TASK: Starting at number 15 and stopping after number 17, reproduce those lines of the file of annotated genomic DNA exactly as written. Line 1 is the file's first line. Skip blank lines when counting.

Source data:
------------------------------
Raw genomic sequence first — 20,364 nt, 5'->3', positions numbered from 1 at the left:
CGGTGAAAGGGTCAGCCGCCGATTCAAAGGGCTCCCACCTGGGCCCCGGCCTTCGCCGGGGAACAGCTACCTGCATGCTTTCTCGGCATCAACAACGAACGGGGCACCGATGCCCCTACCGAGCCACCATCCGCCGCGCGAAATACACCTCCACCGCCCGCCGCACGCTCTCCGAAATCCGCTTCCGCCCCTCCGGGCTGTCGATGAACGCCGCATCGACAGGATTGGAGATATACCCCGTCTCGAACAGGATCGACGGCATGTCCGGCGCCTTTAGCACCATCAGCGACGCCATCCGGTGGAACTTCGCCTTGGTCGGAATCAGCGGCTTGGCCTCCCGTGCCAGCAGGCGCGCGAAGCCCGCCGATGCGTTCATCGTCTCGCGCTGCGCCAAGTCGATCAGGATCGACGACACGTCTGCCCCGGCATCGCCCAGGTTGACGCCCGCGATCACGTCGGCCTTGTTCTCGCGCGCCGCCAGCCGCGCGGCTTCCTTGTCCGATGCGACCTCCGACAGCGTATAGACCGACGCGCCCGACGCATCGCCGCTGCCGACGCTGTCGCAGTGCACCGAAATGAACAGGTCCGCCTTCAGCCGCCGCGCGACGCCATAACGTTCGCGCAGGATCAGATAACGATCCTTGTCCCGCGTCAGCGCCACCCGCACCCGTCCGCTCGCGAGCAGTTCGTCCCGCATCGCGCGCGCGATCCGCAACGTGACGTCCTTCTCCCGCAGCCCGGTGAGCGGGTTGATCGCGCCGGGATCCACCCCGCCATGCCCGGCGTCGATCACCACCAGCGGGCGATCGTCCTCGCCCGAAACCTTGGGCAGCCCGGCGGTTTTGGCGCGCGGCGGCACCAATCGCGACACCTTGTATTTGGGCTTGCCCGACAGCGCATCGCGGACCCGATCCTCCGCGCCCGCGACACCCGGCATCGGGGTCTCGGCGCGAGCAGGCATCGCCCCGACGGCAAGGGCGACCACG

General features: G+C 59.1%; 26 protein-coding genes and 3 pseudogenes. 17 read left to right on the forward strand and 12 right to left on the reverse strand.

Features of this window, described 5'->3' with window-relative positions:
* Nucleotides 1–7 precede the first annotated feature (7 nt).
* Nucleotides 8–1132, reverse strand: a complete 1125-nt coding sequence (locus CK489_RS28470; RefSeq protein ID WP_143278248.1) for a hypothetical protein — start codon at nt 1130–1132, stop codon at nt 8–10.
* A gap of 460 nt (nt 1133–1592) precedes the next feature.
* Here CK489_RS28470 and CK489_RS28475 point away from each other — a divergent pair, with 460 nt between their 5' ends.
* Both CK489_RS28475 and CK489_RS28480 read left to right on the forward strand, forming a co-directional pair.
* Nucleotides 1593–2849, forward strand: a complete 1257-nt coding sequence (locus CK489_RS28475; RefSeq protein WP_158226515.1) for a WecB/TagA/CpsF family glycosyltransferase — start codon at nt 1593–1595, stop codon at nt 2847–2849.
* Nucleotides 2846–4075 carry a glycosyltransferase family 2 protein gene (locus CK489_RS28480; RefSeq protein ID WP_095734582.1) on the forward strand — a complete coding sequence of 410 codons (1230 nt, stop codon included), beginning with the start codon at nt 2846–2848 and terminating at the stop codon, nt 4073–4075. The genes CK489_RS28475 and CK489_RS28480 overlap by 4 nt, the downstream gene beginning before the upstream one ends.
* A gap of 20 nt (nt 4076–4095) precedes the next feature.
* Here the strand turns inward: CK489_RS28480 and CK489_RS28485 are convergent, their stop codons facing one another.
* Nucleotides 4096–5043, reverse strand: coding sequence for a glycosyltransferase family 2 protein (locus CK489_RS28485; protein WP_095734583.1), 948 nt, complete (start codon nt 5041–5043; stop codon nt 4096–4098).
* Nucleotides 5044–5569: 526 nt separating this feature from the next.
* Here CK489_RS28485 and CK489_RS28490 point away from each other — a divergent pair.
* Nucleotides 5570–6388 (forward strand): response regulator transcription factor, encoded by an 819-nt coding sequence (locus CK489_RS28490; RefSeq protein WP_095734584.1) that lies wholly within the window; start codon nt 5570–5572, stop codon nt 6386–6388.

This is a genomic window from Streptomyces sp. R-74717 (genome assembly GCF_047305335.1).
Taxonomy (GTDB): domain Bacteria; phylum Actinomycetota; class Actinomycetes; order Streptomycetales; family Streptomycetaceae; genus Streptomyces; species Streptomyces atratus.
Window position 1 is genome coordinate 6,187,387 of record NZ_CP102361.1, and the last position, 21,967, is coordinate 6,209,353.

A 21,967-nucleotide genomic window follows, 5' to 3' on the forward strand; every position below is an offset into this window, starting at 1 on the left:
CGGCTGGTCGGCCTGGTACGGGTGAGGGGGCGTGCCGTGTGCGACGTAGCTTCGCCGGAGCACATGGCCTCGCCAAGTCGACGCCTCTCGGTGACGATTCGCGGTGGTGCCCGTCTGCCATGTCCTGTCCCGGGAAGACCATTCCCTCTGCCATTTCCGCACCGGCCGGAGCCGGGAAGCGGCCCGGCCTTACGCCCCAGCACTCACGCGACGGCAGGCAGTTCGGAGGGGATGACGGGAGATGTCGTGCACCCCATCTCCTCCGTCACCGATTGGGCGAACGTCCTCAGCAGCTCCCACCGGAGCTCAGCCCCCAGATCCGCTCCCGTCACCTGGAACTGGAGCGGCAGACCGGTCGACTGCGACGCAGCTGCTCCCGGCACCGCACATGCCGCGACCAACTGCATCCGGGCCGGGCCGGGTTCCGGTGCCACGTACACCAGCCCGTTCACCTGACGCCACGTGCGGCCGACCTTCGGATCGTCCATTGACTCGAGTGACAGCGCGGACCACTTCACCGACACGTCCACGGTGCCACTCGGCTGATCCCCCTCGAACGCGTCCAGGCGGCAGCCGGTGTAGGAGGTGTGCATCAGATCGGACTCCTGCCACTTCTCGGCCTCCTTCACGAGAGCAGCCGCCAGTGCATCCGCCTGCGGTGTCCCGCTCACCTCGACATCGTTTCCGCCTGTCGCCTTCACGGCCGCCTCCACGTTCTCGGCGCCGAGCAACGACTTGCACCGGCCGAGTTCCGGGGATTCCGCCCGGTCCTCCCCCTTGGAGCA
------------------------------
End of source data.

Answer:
* Nucleotides 5044–5569: 526 nt separating this feature from the next.
* Here CK489_RS28485 and CK489_RS28490 point away from each other — a divergent pair.
* Nucleotides 5570–6388 (forward strand): response regulator transcription factor, encoded by an 819-nt coding sequence (locus CK489_RS28490; RefSeq protein WP_095734584.1) that lies wholly within the window; start codon nt 5570–5572, stop codon nt 6386–6388.